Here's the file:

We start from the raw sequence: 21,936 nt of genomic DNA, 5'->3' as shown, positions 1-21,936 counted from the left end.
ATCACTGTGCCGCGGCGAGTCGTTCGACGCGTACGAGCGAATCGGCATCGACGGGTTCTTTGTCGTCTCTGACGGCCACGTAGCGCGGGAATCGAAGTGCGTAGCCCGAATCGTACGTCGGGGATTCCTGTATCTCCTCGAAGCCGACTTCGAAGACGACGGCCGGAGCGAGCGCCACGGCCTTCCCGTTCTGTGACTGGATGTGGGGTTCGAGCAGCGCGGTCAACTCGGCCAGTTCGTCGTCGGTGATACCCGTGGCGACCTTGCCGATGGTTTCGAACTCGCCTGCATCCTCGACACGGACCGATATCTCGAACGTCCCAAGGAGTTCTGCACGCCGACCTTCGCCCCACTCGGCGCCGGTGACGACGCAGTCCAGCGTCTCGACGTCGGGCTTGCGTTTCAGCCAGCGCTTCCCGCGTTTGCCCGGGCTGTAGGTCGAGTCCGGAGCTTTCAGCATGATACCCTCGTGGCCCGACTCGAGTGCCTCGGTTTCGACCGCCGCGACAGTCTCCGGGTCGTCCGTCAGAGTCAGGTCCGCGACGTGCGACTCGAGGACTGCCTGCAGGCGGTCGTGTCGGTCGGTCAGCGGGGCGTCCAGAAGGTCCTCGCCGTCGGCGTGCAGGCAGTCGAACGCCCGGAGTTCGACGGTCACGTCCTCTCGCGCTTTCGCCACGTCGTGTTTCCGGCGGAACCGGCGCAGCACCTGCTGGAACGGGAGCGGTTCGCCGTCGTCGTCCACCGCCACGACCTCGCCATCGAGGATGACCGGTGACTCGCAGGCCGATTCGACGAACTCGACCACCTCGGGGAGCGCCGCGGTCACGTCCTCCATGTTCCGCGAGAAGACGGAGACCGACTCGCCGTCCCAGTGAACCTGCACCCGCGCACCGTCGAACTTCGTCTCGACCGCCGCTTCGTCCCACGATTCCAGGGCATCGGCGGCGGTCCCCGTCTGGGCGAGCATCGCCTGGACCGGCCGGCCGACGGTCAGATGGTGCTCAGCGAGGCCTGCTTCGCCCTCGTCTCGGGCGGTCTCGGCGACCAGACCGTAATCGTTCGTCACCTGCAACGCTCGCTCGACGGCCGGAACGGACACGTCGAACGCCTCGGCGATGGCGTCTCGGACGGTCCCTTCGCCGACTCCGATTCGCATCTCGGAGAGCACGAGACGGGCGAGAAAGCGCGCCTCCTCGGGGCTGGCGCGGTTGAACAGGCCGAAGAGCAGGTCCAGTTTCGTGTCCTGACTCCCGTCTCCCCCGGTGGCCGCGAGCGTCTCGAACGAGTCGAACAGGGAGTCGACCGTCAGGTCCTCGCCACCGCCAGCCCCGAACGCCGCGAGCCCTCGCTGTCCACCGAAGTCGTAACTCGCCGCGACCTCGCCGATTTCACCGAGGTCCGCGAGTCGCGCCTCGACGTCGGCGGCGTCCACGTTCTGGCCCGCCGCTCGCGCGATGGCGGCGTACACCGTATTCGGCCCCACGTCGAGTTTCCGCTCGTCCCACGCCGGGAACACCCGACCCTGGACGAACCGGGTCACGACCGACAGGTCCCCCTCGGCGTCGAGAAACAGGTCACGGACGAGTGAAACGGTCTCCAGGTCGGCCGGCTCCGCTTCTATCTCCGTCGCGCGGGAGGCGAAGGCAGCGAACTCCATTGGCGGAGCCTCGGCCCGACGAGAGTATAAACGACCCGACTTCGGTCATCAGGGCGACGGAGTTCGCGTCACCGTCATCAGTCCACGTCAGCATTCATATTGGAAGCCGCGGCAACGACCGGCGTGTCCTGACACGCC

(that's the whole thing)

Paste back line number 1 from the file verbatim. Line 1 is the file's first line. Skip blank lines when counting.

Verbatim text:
We start from the raw sequence: 21,936 nt of genomic DNA, 5'->3' as shown, positions 1-21,936 counted from the left end.